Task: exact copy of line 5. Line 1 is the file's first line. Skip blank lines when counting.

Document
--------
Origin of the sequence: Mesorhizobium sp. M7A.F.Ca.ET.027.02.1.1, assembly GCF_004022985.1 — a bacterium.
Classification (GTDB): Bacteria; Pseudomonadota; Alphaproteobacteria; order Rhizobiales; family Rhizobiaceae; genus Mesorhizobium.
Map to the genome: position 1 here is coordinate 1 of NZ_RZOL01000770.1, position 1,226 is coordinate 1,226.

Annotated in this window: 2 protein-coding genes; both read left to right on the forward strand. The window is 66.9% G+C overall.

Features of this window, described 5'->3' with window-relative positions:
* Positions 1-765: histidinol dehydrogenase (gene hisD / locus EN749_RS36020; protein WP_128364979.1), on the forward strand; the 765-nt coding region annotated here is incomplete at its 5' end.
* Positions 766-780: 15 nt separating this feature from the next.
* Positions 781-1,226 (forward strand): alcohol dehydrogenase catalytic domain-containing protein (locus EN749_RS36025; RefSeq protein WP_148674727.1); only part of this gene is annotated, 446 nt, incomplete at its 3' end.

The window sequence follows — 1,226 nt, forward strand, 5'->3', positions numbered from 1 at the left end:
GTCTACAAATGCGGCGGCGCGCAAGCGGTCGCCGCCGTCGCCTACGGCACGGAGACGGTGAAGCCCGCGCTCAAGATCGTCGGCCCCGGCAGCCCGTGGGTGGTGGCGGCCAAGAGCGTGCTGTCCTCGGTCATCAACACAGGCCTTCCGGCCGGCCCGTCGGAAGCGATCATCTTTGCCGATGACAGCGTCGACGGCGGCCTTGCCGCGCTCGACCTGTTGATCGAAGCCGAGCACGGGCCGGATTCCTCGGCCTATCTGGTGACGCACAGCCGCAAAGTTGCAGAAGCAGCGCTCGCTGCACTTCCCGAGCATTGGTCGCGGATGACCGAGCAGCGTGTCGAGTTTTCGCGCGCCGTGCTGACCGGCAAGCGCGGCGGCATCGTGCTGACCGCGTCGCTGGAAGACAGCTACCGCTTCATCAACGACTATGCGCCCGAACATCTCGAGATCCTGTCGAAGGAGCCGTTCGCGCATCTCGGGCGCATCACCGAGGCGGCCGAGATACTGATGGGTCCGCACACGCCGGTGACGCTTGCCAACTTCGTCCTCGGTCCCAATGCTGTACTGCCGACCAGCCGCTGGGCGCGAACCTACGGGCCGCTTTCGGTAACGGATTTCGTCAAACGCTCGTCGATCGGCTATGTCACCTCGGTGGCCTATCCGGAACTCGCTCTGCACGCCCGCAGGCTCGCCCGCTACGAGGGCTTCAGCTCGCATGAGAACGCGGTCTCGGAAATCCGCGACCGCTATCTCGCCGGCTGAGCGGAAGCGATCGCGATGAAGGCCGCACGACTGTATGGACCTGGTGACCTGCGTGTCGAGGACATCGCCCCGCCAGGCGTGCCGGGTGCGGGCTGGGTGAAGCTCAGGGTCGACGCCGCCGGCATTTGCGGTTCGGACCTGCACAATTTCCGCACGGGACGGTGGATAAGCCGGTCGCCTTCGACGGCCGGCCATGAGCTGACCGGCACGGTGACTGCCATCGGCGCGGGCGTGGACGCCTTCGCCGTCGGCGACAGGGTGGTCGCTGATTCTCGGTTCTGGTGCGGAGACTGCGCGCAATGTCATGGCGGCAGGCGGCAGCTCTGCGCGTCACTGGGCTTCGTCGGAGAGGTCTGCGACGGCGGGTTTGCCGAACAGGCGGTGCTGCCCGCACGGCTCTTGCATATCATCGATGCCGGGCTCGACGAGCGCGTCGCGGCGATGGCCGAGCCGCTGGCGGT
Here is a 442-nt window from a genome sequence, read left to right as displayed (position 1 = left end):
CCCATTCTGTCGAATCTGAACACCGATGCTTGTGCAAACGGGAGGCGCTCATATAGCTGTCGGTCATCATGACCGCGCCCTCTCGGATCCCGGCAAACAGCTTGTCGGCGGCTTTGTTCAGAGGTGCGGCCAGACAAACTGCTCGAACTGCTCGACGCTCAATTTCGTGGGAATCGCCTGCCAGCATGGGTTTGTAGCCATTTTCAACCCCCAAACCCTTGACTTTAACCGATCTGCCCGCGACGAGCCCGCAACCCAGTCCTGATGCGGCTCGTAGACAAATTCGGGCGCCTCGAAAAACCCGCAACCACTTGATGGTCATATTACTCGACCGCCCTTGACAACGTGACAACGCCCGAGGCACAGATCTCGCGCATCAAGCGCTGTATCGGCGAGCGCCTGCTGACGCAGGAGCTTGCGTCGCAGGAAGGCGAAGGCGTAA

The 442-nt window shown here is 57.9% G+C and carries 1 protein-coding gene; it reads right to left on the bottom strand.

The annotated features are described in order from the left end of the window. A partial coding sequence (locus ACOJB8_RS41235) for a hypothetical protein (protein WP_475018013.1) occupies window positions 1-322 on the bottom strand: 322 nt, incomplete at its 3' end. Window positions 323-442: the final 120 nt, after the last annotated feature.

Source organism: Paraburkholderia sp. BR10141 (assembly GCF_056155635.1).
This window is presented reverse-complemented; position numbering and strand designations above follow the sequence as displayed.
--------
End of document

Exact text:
Features of this window, described 5'->3' with window-relative positions: